The first time I actively enjoyed Miles Teller was in Nicolas Winding Refn’s insane, hypnagogic Amazon Prime crime series Too Old to Die Young, where he played a sullen, possibly fascistic LAPD officer who comes to a spectacularly brutal end. Top Gun: Maverick is the second time that I have actively enjoyed Teller, who plays the son of the late, lamented Goose from the original Top Gun. Having never had any reason to think about whether or not Teller resembles Anthony Edwards, I did not see the brilliance of this casting coming, but while Teller is physically very different than the erstwhile Dr. Mark Green—a thick-lipped, broad-shouldered, dead-eyed hulk—the combination of Navy whites and a beautifully considered mustache complete a seamless illusion. The relationship between Maverick and Rooster (the perfect callsign for Goose’s son) recalls the displaced paternal pathos play of Creed, which is the movie Top Gun: Maverick most resembles, even more than the original Top Gun, which, being a slick, superficial piece of opportunism conceived and financed by coke fiends, had no emotional component to speak of, and certainly no metaphysical dimension. The metaphysical dimensions of Creed and Top Gun: Maverick pertain to the conjoined durability and fragility of American institutions, icons and intellectual property. When Goose dies in Top Gun, it’s a plot point; when Maverick saves Rooster’s life in Top Gun: Maverick it’s mythic retribution, as well as a hint that Miles Teller can’t replace Cruise so much as be his hand-picked wingman. The fact that these events are completely obvious and mechanical somehow only heightens their effect. It helps also that, as I said, Teller is very good in the part, and if we’re being honest, he was the one who made me cry.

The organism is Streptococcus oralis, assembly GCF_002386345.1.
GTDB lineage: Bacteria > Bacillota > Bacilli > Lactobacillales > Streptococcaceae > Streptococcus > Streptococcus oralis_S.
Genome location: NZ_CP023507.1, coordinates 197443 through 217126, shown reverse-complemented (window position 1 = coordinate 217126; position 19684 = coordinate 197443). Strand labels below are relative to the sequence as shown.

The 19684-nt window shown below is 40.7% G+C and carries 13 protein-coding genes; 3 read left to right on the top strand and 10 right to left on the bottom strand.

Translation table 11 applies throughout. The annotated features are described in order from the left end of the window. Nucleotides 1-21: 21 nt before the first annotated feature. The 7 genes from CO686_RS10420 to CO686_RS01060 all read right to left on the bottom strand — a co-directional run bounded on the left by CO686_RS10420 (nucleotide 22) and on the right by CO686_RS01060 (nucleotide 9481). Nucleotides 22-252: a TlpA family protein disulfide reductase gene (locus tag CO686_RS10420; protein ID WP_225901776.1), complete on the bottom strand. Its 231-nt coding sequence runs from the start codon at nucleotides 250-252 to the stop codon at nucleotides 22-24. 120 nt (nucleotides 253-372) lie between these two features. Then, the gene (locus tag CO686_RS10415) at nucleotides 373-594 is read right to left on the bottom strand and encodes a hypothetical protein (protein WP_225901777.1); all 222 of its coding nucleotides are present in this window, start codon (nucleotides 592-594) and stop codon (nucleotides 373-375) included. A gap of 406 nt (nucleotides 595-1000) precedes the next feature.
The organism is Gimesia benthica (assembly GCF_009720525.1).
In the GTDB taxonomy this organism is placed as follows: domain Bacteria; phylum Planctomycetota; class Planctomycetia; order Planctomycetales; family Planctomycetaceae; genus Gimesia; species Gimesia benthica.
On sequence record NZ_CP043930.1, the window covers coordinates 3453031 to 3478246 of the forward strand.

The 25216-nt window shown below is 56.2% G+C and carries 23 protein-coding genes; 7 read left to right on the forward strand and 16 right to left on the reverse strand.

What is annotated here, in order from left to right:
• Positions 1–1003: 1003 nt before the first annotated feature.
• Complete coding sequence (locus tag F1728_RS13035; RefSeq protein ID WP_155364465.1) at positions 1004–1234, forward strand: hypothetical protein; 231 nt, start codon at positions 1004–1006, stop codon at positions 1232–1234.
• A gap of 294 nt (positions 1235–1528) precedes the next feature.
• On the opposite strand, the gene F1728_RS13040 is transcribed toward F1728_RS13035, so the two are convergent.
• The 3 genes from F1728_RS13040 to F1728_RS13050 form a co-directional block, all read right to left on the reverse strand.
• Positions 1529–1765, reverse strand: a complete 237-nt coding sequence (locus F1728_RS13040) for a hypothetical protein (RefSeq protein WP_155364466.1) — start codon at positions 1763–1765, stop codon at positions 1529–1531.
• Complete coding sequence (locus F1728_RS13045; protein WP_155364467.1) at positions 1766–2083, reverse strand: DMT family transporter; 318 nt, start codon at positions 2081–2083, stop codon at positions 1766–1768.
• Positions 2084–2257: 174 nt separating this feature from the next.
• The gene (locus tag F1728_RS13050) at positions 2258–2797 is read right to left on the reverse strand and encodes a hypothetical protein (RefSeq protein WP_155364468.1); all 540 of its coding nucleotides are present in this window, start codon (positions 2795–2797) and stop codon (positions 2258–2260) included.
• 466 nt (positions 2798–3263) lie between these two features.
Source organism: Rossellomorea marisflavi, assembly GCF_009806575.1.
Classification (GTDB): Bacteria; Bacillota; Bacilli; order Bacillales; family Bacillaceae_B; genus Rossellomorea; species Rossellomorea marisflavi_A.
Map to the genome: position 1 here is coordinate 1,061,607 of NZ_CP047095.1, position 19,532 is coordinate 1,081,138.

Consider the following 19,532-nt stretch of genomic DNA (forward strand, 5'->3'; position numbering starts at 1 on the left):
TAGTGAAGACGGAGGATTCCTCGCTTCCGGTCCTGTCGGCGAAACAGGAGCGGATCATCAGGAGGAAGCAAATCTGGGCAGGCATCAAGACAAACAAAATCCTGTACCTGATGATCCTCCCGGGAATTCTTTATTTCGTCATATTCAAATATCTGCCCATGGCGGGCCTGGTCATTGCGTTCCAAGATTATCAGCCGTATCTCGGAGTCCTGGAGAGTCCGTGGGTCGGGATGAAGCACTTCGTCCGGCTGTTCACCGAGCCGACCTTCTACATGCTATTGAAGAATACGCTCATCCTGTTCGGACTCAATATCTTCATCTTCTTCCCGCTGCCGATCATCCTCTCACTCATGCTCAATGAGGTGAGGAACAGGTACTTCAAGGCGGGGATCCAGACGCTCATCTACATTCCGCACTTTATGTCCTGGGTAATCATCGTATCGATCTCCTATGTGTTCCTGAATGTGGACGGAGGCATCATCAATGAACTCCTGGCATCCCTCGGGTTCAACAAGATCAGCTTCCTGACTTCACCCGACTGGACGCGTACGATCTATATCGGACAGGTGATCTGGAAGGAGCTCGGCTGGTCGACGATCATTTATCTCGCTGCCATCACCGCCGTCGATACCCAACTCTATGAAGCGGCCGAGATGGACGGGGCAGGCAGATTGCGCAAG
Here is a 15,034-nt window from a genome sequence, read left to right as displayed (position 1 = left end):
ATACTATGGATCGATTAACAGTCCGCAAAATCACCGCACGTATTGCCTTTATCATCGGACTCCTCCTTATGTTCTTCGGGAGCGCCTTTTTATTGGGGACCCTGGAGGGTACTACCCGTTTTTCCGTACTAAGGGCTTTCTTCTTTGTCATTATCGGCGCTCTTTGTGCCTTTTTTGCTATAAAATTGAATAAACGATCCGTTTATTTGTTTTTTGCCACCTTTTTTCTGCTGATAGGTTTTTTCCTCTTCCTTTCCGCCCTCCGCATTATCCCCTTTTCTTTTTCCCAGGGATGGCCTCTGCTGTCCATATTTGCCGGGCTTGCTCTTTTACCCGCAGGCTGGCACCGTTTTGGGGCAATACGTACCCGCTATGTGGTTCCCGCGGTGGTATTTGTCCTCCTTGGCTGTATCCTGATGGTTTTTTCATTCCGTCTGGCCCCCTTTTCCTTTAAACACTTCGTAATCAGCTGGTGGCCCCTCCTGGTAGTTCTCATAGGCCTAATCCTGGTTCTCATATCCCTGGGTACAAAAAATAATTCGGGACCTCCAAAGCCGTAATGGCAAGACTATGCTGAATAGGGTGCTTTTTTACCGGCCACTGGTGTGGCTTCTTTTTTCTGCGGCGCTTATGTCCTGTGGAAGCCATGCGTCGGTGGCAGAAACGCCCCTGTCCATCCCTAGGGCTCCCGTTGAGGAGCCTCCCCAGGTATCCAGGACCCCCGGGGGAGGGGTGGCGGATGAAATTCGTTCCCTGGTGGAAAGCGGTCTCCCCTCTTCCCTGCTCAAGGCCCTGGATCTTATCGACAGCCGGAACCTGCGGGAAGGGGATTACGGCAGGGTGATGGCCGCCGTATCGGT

5. Jennifer Connelly is very good